The Half-Life of Awareness

Follow me:

Attention fades quickly

Back in my lawyering days I ran a designer paper goods company at night and on the weekends. It was a cute product - hip versions of the paper bags we'd made for textbooks as kids - but a terrible business. Possibly because it was a terrible business I learned a ton and discovered many things through the mistakes I made.

One of the things I learned was that attention has a very short half-life. I was convinced that every (occasional) bit of media coverage would be the thing that would help the company and product break out and every time there'd be a bump of some sort quickly followed by a reversion to wherever I was previously. I never paid close enough attention to quantify it but I'd say that the half-life of the bump was about one day meaning that it would decay to almost nothing within just a few days.

Maintaining consumers' attention takes effort

Now that I work at a consumer-facing company with a significant marketing budget I see how naive I was about how the world works. We spend lots of time and energy raising awareness of our brand and product and understand that it's an accretive effort but a never-ending battle. It seems to me that the same holds true for developing business relationships: It takes constant and never-ending effort to make sure your company stays on the radar of prospective partners so that they think of you when an opportunity arises.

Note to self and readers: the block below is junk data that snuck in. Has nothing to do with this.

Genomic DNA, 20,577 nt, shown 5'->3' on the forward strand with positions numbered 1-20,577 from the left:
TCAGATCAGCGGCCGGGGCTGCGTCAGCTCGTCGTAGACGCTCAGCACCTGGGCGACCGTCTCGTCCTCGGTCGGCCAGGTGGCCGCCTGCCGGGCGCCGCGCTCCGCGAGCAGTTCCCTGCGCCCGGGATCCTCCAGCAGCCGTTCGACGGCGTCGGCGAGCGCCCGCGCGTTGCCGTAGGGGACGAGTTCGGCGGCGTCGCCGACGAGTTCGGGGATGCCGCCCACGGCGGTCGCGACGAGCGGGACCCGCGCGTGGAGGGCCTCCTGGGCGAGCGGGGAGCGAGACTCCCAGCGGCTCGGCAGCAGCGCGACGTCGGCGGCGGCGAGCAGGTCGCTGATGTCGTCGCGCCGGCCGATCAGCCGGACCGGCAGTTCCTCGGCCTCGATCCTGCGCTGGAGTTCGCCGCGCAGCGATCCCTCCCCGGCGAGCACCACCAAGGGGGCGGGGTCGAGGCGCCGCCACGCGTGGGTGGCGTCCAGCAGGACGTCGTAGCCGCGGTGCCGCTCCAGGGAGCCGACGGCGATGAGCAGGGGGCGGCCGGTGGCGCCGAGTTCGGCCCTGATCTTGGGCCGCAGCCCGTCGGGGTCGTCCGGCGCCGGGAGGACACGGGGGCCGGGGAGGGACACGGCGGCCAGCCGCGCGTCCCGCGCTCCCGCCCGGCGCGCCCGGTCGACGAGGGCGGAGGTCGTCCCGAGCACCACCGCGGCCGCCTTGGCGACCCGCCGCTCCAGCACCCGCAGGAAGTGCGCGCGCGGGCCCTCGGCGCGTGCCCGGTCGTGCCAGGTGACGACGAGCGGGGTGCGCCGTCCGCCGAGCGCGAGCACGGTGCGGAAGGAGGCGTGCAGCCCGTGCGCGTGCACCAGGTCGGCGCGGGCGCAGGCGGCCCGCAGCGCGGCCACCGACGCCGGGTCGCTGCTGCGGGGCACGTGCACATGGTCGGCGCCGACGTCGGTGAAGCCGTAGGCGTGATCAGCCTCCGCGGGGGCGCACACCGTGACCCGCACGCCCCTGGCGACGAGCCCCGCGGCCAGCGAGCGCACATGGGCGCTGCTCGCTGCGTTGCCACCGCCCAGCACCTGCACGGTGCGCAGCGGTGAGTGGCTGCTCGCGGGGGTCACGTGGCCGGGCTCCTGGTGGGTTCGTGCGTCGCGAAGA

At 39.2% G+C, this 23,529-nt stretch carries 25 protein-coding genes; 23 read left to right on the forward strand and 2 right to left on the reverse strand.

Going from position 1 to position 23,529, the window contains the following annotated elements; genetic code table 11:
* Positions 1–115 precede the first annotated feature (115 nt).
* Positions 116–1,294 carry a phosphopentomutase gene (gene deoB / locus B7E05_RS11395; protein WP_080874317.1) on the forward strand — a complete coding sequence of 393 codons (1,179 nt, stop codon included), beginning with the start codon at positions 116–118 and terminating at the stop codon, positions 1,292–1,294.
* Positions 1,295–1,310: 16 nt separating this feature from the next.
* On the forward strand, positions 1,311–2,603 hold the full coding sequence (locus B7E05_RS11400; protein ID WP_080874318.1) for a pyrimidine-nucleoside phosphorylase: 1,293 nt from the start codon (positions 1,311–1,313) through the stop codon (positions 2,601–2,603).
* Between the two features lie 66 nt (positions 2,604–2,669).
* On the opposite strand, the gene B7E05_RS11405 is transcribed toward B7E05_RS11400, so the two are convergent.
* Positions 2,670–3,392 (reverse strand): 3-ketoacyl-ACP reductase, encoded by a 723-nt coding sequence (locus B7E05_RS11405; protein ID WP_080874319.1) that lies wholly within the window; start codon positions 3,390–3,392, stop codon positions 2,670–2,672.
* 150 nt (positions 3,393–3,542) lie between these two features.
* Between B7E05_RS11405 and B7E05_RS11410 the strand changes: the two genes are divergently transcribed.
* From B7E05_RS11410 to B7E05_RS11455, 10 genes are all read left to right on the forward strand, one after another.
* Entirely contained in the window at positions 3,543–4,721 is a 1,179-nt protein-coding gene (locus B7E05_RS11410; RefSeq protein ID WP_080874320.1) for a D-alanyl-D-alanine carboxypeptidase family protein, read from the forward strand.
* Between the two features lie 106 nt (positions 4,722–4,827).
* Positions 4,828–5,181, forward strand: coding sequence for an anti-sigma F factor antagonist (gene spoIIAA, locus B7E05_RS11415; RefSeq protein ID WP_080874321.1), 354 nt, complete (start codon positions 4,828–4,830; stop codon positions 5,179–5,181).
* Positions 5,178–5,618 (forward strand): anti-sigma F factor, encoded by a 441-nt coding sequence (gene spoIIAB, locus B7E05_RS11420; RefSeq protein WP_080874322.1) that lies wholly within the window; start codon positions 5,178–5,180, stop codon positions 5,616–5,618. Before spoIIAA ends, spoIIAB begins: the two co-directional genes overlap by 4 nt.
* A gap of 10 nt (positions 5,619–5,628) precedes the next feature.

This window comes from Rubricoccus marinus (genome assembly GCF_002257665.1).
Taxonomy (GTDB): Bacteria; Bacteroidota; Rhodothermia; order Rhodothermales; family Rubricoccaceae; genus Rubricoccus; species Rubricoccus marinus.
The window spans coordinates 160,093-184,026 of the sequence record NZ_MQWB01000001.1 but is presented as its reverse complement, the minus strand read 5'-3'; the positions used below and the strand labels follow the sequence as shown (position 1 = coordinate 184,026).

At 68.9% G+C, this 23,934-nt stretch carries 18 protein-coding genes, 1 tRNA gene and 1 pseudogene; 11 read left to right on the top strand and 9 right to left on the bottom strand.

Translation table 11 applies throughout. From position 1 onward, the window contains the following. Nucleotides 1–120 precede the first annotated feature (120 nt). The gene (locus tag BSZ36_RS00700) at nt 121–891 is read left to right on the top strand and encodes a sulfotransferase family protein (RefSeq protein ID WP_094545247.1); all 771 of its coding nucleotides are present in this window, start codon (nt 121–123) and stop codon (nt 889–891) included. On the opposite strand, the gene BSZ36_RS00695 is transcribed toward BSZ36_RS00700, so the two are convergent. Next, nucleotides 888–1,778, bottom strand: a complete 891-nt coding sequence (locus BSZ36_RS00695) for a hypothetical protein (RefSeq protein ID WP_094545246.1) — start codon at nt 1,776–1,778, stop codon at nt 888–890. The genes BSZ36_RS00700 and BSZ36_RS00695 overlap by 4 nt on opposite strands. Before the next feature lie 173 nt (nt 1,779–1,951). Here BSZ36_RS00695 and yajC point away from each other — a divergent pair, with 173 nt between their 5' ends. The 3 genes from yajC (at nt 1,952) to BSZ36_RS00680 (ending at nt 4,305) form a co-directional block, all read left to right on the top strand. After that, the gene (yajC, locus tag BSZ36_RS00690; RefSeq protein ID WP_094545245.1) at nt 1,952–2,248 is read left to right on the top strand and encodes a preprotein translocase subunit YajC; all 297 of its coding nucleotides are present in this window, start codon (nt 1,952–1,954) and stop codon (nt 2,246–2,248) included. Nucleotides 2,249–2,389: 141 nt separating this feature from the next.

Maintaining your networks' attention also takes effort

The same goes for personal career development. These days I get emails semi-regularly from friends and acquaintances who are looking for new career opportunities. It's my absolute pleasure to help whenever I can but I've noticed that there's a half-life to the thoughtfulness I give to these requests. I always respond and usually have one or two useful things to pass along over the first week or so but, if I'm honest, I inadvertently let their job search slip from my mind.

Unfortunately the techniques used by companies to stay "top of mind" (e.g., frequent marketing across lots of different channels) aren't available to individuals. As I think about it, though, there are lots of useful and natural ways to keep up contact once you've made your original ask. I've talked about it before but saying "thanks, here's what happened" is one. Giving an update a month or so later is another. Stepping up your efforts to find useful and relevant articles to pass along and to find helpful introductions to make is a third.